To make the most authentic tonkotsu ramen, you need to first prepare the mayu. The broth is made from pork bones simmered for an extended period of time, and the result is a thick, viscous soup with a delicious noodle flavor. While it is possible to use regular garlic in this recipe, the flavor is more complex. In addition to black garlic, Scott’s mayu incorporates three commonly used aromatics: garlic, sesame, and ginger.

This soup is made with roasted pork bones, making it more flavorful than its counterparts. The broth is usually thick and salty, with pork or a combination of both. The broth is thick, and it is best served when served hot. This type of ramen is a great option for a quick meal. One serving is enough to satisfy the needs of two adults. This ramen is often sold in cartons, which is convenient for traveling.

About Mayu Tonkotsu Ramen

Basic way to make Japanese Mayu Tonkotsu Ramen

The traditional recipe for ramen is often called “black garlic oil.” However, you can substitute regular garlic for black garlic in this dish. It’s better to use regular, not black, because black garlic is harder to find and more expensive. The key to making great mayu is balancing the flavors of the three main aromatics: dashi, miso, and white vinegar. Using this combination will give your ramen the distinctive flavor that is so common in Japanese cooking.

Tonkotsu ramen originated in the Fukuoka area. It is not to be confused with the deep-fried pork dish tonkatsu. This ramen is a specialty dish in the Kyushu region and is popular throughout the country. A common variant of this dish is the standard Tonkotsu, which is a broth made with pork bones and other ingredients. The broth is made with hard ramen noodles and served with a side of garlic.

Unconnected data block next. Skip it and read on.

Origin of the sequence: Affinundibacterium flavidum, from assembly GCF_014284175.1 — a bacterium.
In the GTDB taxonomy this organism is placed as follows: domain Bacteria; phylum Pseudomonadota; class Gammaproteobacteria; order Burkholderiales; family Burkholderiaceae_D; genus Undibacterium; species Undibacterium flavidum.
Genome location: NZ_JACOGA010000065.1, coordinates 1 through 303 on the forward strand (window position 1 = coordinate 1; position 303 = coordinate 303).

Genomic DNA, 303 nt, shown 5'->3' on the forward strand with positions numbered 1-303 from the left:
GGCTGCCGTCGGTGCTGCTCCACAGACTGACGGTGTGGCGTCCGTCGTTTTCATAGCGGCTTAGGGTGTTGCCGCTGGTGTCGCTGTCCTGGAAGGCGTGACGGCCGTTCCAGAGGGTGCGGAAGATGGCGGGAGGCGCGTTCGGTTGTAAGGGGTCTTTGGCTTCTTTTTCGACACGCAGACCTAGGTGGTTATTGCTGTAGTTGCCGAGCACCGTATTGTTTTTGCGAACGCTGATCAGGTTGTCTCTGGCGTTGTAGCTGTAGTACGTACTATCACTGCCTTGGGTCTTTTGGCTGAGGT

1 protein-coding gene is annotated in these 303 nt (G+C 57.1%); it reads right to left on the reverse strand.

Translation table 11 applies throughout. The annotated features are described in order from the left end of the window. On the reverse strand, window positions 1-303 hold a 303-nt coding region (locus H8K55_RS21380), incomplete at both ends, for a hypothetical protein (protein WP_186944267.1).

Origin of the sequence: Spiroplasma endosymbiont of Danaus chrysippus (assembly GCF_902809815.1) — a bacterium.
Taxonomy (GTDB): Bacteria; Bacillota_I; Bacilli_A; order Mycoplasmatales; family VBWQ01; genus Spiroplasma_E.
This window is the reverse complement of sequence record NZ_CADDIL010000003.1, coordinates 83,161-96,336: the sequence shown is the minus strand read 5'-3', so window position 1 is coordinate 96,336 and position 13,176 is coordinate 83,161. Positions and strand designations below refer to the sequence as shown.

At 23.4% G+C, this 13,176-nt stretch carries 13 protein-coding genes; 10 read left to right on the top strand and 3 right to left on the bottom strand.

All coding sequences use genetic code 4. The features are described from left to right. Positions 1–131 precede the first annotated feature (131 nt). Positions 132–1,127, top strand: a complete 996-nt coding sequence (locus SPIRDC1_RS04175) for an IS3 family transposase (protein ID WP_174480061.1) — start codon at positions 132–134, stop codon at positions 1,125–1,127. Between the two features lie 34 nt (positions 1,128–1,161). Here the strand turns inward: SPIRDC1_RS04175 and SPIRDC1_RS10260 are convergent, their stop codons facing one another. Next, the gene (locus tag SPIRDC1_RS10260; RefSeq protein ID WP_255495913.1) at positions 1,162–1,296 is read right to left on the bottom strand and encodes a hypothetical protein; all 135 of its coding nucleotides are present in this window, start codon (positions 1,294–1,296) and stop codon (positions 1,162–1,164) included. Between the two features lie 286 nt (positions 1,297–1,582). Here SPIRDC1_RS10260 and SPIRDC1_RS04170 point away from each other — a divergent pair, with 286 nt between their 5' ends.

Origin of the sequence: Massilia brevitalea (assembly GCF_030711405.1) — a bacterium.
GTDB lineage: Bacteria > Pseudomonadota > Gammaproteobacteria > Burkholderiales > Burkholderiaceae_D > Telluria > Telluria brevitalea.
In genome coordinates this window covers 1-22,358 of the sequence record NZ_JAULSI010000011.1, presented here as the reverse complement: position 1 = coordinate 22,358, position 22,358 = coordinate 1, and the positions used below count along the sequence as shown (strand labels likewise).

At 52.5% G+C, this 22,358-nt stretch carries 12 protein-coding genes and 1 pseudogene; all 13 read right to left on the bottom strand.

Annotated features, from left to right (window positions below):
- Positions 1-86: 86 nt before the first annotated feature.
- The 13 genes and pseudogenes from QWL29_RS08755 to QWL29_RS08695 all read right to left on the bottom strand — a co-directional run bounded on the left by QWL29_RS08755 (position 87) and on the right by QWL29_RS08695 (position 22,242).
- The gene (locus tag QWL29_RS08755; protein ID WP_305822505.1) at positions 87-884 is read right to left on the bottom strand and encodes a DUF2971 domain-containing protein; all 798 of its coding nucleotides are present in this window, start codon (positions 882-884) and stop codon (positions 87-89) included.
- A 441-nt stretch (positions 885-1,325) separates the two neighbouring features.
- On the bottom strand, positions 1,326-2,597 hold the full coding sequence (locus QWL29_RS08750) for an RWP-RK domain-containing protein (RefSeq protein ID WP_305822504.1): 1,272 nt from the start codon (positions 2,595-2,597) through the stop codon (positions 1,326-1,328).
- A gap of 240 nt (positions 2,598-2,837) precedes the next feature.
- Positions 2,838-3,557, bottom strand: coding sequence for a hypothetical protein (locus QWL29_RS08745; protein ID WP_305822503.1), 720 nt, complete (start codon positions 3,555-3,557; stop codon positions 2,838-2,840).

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A classic dish of ramen is the traditional version of this style. It is typically a dark, rich broth made with pork bones and pork fat. While the name suggests that the broth is black garlic-based, it does not. The recipe calls for regular garlic, which is more expensive and harder to find than black garlic. It is served with a generous amount of fried garlic. Alternatively, the broth is served with a flavored broth.

The black garlic used in the broth is called “mayu” and is often called black garlic oil. While the black garlic is more commonly used in this broth, it isn’t the same as black garlic. It isn’t a black-garlic-based version. In addition to black-garlic, some people use white garlic. The latter is considered a more traditional version of tonkotsu ramen.

The flavor of tonkotsu ramen is characterized by its deep, creamy broth. The thick noodle and thick broth are in harmony. The standard Tonkotsu ramen is rich in soy sauce, while the Mayu Tonkotsu is garlic-based. In contrast, the Shio Tonkotsu is garlic-based. The Mayu version, on the other hand, is flavored with garlic.

The soup is rich in pork fat, and the sauce is based on pork bones. The broth is rich in tonkotsu, which is a type of meat stock. This soup is creamy, thick and made from a rich, meaty broth. The noodle is thin and spongy, and the tonkotsu is creamy. There are several varieties of the soup. You can get the standard Tonkotsu Shio, or you can order a garlic-based Tonkotsu Mayu.

The flavor of this ramen is not too strong. It is not as rich as the usual ramen, and the broth is thick and viscous. In fact, some people prefer the Mayu version over the Shoyu Tonkotsu because it has less fat. The noodle is also a great way to get some fiber. You can try a noodle from Fukuoka, which is rich in garlic.

Basic way to make Japanese Mayu Tonkotsu Ramen